Then there’s the few who do their best to be open and forthright. These are the technical innovators openly sharing discoveries and proprietary process so that when they tout the benefit of their miracles, people can more easily make informed judgments on the IP’s merits. Their magician’s tricks are always revealed after each performance.

We’ve always been party to the second group, open and forthright. No, we don’t always give recipes and step-by-step instructions on how to copy what we’ve worked hard to achieve, but enough information that others can choose to follow if they wish.

I have never understood the need for secrecy.

Perhaps I was never a good magician’s apprentice.

 

Asheville, Walnut Cove, Biltmore Forrest and Western North Carolina’s Audio and Home Theater specialists present Cane Creek AV and Paul McGowan – PS Audio, Intl.

From Paul.
Breaking in what?

It has been said that break-in, the phenomena of equipment improving its sound quality with use, has more to do with breaking in the user’s ears than the kit.

I think that opinion is misleading.

There is a difference in equipment performance with break-in. Of this I am certain. I can almost always tell when a unit is fresh off the line or has been in service for some time. It only takes a single audition.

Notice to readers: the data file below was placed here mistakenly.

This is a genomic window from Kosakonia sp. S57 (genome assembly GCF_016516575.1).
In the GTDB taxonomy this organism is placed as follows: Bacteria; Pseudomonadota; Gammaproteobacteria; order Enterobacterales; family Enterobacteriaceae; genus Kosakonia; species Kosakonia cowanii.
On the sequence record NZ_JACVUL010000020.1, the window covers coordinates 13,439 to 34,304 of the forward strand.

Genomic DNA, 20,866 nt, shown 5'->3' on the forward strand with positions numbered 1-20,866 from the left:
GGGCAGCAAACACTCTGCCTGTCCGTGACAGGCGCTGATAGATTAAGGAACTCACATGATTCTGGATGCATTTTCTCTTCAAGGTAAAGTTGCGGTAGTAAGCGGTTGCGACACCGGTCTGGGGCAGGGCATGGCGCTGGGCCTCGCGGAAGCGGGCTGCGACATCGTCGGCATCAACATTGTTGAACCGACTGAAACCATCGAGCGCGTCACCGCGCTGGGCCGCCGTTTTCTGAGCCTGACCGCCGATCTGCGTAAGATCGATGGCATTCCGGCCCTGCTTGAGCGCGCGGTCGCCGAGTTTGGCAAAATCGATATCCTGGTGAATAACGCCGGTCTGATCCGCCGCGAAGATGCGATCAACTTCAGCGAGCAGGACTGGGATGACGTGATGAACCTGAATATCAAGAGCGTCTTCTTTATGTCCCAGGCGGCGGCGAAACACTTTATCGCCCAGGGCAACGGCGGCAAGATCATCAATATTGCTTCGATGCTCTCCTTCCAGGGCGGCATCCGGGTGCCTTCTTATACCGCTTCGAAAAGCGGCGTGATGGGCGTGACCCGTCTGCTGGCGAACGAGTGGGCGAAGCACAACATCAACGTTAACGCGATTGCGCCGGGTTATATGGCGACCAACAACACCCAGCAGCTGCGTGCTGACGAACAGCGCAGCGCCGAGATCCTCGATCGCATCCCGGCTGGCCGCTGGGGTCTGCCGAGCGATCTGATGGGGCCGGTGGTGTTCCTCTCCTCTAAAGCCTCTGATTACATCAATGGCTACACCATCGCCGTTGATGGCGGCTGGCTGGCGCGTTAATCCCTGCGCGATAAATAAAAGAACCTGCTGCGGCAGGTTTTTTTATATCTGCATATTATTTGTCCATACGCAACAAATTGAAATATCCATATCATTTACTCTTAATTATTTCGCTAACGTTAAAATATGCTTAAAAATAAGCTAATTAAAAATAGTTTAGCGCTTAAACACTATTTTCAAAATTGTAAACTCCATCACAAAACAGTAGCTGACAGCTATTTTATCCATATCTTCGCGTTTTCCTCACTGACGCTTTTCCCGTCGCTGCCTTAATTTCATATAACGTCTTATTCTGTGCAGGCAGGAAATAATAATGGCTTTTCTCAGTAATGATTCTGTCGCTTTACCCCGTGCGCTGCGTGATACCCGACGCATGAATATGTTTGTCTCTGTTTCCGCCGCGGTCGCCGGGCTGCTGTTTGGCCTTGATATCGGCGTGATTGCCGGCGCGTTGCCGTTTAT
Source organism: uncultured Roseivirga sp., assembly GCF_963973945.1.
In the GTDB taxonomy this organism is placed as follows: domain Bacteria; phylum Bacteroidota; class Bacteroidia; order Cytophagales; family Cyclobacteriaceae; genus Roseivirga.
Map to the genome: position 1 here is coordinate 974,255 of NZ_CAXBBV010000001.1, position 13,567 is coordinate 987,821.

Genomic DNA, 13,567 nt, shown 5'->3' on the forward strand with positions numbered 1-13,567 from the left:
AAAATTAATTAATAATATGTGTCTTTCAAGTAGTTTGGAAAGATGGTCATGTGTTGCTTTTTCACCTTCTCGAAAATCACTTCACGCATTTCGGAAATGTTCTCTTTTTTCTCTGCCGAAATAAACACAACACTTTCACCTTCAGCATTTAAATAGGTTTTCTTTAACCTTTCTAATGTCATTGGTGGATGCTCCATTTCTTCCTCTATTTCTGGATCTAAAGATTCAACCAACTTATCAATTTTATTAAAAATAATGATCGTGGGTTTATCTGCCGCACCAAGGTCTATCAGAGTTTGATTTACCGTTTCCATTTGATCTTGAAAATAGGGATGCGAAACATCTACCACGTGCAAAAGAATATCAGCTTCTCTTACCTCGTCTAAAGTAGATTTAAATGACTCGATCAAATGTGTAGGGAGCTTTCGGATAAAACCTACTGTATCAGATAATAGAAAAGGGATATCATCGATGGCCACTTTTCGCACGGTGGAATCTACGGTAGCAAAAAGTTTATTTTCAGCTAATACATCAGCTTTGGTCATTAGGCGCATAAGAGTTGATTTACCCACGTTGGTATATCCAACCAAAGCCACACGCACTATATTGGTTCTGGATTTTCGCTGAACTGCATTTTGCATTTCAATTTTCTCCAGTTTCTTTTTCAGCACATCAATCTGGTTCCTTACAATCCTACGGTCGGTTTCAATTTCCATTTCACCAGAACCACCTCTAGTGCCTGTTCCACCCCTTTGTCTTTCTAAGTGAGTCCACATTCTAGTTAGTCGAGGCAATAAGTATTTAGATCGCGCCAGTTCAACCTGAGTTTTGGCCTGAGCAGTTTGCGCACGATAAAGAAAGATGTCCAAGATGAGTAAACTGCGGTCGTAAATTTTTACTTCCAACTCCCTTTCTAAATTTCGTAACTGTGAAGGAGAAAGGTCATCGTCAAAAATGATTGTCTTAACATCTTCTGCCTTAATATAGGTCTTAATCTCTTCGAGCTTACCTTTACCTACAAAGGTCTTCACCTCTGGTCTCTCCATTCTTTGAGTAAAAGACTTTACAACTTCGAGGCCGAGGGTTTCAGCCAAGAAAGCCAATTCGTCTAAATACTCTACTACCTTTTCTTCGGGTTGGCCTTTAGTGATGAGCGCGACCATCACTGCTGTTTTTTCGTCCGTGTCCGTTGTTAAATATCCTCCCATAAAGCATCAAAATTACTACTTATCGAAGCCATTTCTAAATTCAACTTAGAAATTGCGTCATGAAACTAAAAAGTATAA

That’s not me breaking in. It is the equipment changing with use.

That said, here’s an uncomfortable truth. Our ear/brains break-in over time too. The longer we listen the more accepting we become of sound.

While both are true, one does not negate the other.

It’s tempting to dismiss the equipment break-in observation because equipment break-in is hard to explain. Often a mystery.

Mysteries are there to solve, not dismiss.

improving its sound quality with use, has more to do with breaking in the user’s ears than the kit.

I think that opinion is misleading.

There is a difference in equipment performance with break-in. Of this I am certain. I can almost always tell when a unit is fresh off the line or has been in service for some time. It only takes a single audition.